Jenny stooped and slid the tip of her finger down Milo’s arm, from his shoulder to his elbow. His cries echoed through the schoolyard as his arm withered, deflated, the bone bulging through a thin, transparent tube that resembled sausage casing.
The crowd of children screamed and scattered. Dalisay searched in all directions. Once she spotted the angry line of charging teachers, she struggled to her feet, grabbed Jenny by the hand, and ran.
All that power to reshape reality, to contravene the laws of physics, crammed into the body of an adolescent girl. Was Jenny a monster, a demon, or something worse? Dalisay had never thought to question it before, but now she couldn’t ignore it.
“He was a malicious boy, but he didn’t deserve what you did to him, and neither did my parents. Everyone blamed me for what happened.”
Jenny shook her head, struggling with gestures, none of which conveyed an ounce of meaning.
“You killed them, and then you abandoned me, left me all alone to deal with the repercussions: all the trauma, the years of therapy from having my whole life upended. I haven’t had a single sound night of sleep since.”
Jenny recoiled from her advance, touching her own temple again, again, again. Memories.
“You need to go. Just leave and don’t come back.”
Jenny motioned to herself, her eyes, and then to Dalisay. Dalisay didn’t have time to think or speak before Jenny caught her by the head and pulled.
The light blotted out. Dalisay crashed onto a rigid surface, cold and smooth as stone, though without its coarse texture. They were no longer in her house but in a vast expanse of nothing. With no sense of direction, Dalisay panicked, started thrashing, taking gulps of void into her lungs that felt and tasted nothing like air. Jenny’s cold fingers curled around her hand, hoisting her to her feet.
A voice said, “It’s okay. You’re safe.”
She heard the wet crinkle of lips parting. “Yes.”
“Where are we? How can you talk?”
“It’s a crossroads between life and death, memories and dreams. The rules are different here.”
Jenny led Dalisay through the darkness. Whether inches, feet, or miles, it was all the same. Eventually, a light appeared. Jenny waited, arms crossed, while Dalisay moved toward it, bathing in its modest glory, reaching out her hands as if to warm herself. Her open palms struck a windowpane. It took a second longer before her eyes adjusted to the new illumination, before she recognized the room behind the glass: they were outside Dalisay’s bedroom, her childhood home. Inside, she saw herself on the day after the Milo incident, cowering before her parents, both bellowing and stamping, mad as angry bulls.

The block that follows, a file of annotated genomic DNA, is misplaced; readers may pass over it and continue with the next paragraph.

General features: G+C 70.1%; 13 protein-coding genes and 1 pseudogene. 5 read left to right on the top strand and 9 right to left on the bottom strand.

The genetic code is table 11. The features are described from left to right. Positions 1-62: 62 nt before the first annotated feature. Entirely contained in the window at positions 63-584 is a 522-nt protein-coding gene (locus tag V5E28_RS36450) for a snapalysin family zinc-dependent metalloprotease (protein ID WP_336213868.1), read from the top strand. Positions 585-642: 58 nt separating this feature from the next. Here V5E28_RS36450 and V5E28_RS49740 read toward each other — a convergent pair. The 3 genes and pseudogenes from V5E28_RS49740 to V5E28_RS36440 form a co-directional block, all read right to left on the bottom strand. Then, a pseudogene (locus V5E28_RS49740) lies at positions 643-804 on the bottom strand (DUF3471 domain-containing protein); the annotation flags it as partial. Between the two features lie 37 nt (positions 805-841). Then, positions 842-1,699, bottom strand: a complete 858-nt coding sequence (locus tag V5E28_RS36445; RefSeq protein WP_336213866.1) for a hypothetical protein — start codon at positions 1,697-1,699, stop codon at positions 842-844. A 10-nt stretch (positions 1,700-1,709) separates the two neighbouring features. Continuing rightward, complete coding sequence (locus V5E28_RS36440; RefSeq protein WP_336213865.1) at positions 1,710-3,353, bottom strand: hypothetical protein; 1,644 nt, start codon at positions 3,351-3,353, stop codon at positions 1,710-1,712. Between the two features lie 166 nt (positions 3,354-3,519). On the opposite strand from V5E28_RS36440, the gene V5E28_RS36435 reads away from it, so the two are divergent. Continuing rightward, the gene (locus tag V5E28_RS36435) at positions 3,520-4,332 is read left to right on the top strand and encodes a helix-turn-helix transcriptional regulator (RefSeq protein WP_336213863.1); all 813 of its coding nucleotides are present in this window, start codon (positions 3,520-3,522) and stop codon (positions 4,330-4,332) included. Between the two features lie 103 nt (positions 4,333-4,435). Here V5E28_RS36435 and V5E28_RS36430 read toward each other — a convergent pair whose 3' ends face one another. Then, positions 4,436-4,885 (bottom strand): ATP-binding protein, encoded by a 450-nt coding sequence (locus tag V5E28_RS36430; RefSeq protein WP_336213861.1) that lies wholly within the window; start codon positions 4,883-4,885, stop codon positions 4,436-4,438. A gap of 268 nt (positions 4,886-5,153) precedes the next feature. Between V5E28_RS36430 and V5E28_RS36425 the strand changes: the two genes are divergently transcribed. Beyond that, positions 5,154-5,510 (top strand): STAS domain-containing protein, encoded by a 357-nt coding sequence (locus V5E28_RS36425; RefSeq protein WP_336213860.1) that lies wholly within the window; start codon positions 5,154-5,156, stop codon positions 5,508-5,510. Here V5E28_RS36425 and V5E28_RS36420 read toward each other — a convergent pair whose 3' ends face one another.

Dalisay shook her head. “I can’t watch this. It’s too much.”
“Please,” said Jenny. “You have to try. If you don’t, you’ll never know what truly happened that night.”
“Fine, but if I do, you have to take me home and never bother me again. Agreed?”
Dalisay recoiled from her mother’s red-faced fury. Her father stood behind her mother, arms folded, that same sick, red vein throbbing in his forehead.
“I didn’t do anything!” Dalisay cried.
“Nothing?” Her father dragged his belt off, prolonging the soft threat of leather licking at his sagging jeans. “How about I do the same nothing to you and see if that doesn’t change your answer?”
“No, I tried to hurt him, but I couldn’t. He was too big.”
Her mother scoffed, rolling her eyes. “See how the answer changes with a little motivation? You sent that boy to the hospital! Do you know how much money that’ll cost us if his parents sue? Ambulance fees, emergency room, surgery. We’ll be lucky if they don’t get our goddamn house!”
“I’m tired of this bullshit,” her father said. “If you didn’t do it, who did?”
Dalisay cringed, slinked back. Her parents had never had a use for truth or reason and this time was no different. She gazed through the window to the empty adjacent lot, imagining Jenny’s silhouette framed between the trim of her mansion’s only lighted window. If she called, would Jenny come? She hadn’t a clue about the rules that had brought her out before, only a vague instruction related by a simple gesture: Dalisay’s mouth, Jenny’s ear. Speak and I will listen.
Backing up against the wall, Dalisay slid down to the carpet, and closed her eyes. “Jenny,” she whispered, begging for the kind of miracle that only came in dreams.
“Don’t you look away when we’re talking to you!”
She heard the jingle of her father’s buckle, the stomp of heavy feet. A rumble in the floor drew closer and she braced herself, arms covering her face. There came the swish of leather cutting through air—but then, the soft patter of lesser footsteps darted from her right.
Dalisay dared to look again and found Jenny standing beside her. Her mother edged toward the doorway, her cheeks scarlet, her mouth agape. Her father grunted and tugged on his buckle with both hands, the long end of the belt strap locked in Jenny’s grip.
Jenny ascended to her feet, her gaze locked on Dalisay’s father. Dalisay’s mother paled and bolted out the door. Her father dropped the belt at once and backed away, the throbbing of his forehead vein more pronounced than ever.
“Dalisay,” he said. “What is this?”
Jenny flicked her wrist and the belt strap leaped at Dalisay’s father, coiling around his neck. He coughed and gagged as the strap tightened, clawing at the pressure sealing off his throat, his face sweating, bloated, spotted red. He snapped his head from side to side like a dog jerking at its leash, but it was no use. Jenny was stronger.